Listening to and looking at R. Stevie Moore's new CD "Contact Risk," gives you the feeling you are witnessing a work from some artistically deranged maniac. From the unfriendly looking cover photographs, to the disc's ominous poetry and eclectic music, Moore seems particularly abnormal.
"I've been doing this for two decades, and I've never really approached it in a normal fashion," says Moore, in a phone call from his New Jersey home.
The son of Bob Moore, one of Nashville's top bass players during the '50s and '60s, R. Stevie Moore IS an underground legend. He has been championed by writers in Rolling Stone, the New York Times and Trouser Press. Considered "The Father of the Home Taping Underground," Moore has released a stack of vinyl albums, a few CDs and more than 200 cassette tapes. Most of the material has been recorded at his home with low-fi tape machines. All of it is available through the R. Stevie Moore Cassette Club.
What sets Moore's music apart from the run of the mill home taper (aside from a lot of experience) is his talent for tongue in cheek lyrics and his myriad of musical styles.
"Contact Risk" gathers songs from throughout Moore's oeuvre.
"When I put together this CD I did it for people who already knew me, which is sort of a joke, because not that many people do," says Moore. "I put stuff on this disc that wasn't already available on vinyl --- of course the vinyl is not available at this time."
Moore, 41, actually made one of his first recordings at the age of 7 when he sang a duet with Jim Reeves. While Moore was in the thick of country music, he says he was a child of the '60s and spurned country music.
In the early '70s Moore began making home recordings and gave them to friends. At the encouragement of his uncle, Harry Palmer, who was in the pop music business, Moore moved to New Jersey. In 1976, Palmer helped Moore release his first album "Phonography." One of the disc's highlights was a version of "The Andy Griffith Show Theme" that sounds like it was recorded by Queen.
The record didn't sell much, but it did win good reviews. This was the age of do-it-yourself punk and, although Moore was far from punk, he became a pioneer.
More releases followed in later years, but it was the cassette explosion that really fueled the Moore movement.
With a huge backlog of home tapes, Moore took out some ads and created the Cassette Club. Album releases on small French and British record labels helped spread the word.
"It's slowly but surely evolved through the years," says Moore. "My main concern is to try to find the lunatics around the world who have enough interest and finances to build huge stacks of R. Stevie Moore tapes. And I certainly have those. I got one from Belgium the other day, a $60 order. First time order, too."
Moore says there are probably 1,000 Moore fanatics scattered over the globe.
Explaining Moore's appeal is not exactly easy. By all logic, Moore's music should be annoying at best. It's extremely low-fi. He's no Frank Sinatra in the singing department. However, he makes up for his limitations with his extreme creativity, fun, enthusiasm and musical knowledge.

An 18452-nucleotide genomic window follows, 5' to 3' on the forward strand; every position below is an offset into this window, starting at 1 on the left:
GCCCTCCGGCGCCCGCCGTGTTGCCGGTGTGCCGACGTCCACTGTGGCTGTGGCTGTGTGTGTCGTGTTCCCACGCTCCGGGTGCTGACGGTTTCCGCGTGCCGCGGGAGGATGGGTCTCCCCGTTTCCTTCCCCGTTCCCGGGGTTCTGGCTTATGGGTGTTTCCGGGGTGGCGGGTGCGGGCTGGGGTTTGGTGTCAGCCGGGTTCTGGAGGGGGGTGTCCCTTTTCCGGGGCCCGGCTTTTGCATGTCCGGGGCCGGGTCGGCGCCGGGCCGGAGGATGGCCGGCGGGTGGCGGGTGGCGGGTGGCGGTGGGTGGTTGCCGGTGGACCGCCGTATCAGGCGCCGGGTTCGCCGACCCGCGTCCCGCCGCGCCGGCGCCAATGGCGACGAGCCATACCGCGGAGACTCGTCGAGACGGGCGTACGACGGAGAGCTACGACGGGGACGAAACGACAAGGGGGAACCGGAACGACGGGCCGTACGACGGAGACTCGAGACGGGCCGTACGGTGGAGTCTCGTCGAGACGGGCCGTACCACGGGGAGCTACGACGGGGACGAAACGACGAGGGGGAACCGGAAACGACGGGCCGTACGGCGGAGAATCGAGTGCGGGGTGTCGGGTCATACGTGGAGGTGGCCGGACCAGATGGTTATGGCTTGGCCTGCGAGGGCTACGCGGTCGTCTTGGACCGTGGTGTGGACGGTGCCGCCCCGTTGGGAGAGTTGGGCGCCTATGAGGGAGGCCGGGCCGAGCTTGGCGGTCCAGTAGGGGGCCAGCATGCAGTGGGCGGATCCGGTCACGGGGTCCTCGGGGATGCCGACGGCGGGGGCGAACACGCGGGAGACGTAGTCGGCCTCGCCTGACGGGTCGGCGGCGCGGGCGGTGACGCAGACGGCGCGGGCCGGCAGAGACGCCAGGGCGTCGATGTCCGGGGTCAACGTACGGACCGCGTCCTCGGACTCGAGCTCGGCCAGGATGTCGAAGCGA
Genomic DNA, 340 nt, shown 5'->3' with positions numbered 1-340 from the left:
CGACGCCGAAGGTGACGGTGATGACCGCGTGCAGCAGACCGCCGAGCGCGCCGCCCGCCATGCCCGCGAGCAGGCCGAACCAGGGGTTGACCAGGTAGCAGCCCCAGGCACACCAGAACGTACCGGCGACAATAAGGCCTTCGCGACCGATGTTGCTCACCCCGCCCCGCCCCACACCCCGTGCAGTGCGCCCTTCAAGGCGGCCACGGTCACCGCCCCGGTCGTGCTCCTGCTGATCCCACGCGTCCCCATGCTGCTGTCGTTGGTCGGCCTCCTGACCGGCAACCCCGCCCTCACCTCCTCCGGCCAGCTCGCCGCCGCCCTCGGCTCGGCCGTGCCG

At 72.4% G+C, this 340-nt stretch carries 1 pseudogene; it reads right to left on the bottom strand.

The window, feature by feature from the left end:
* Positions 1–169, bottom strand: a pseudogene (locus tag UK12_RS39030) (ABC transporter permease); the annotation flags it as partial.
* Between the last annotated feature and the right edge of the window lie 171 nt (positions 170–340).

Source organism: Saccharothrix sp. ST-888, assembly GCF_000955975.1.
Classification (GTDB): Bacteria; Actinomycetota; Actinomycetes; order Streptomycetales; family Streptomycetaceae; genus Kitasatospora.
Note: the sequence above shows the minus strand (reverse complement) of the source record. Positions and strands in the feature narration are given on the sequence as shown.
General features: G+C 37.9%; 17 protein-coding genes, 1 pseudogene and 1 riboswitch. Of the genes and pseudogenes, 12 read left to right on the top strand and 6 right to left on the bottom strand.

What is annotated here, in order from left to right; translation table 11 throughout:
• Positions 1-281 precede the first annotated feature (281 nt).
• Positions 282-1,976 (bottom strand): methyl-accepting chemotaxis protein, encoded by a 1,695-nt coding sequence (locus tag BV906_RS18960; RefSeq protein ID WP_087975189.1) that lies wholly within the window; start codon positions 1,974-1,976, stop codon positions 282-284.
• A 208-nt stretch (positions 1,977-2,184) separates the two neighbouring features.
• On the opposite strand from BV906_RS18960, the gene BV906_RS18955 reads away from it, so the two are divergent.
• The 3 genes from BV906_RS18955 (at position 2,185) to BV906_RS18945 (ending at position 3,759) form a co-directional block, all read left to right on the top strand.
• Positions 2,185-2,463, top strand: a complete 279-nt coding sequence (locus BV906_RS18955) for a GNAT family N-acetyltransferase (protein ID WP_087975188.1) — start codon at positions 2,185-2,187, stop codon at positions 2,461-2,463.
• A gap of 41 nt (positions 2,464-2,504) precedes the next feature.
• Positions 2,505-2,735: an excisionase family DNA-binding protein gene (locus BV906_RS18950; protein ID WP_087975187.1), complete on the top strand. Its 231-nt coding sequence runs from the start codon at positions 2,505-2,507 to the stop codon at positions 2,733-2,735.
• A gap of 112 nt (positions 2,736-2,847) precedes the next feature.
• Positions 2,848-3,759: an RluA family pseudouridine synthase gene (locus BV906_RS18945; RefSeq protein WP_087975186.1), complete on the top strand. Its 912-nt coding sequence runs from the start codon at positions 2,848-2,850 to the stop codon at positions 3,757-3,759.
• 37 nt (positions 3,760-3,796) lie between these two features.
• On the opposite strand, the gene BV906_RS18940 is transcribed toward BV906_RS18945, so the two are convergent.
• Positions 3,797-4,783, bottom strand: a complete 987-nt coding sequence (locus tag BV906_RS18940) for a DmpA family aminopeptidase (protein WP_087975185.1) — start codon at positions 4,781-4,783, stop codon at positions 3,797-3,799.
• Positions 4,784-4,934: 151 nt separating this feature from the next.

Included on "Contact Risk" are instrumental snatches that harken back to John Lennon's sonic experiments; a country parody with Moore selling himself like a one-time television offer; a rambling and weird rap; some short new-agish instrumentals --- minus the boredom factor; and some honest to goodness pretty songs. All this is laced with weird wit and a startlingly old-fashioned lack of profanity.
One of the most fun cuts on "Contact Risk" is "Alecia," a sort of off-kilter British invasion sounding love song to a ten-year old girl. Showing enormous restraint, the narrator and Alecia wait until Alecia's 12th birthday to wed. The song is both hilarious, sort of pretty and unsettling.
Moore says the song is NOT based on any real incident.
"The guy singing could be 13," says Moore.
Moore says so many songs come out so fast that he doesn't have a lot of time to think about each one.
"It's like artistic suicide, because I'm prolific, but I also don't, like, weed out the best," says Moore. "Everything I've recorded is available and valid and presentable, even if it's bad or incomplete. I always try to embrace every style I can. That in itself can be suicidal, because I've always lacked a specific direction, which I love. I love so many different kinds of music and feel that I'm able to approximate them all."
Moore has also branched out into making videotapes, which are also available through his cassette club.
While Moore allows he is a pioneer, every now and then he says he wonders if it's all worth it.
"I had cop out attitudes at times where I was just like, 'Why am I doing this?' I've seen things come and go and I'm still at square one. I'm 41 years old and still waiting for a major breakthrough from the underground. Although the underground has been very good to me."
What would happen if Moore did rise to the surface and get signed by a major record label?
"I would love to go into a studio with an unlimited budget --- having somebody pay up front," says Moore.
The imagination reels.
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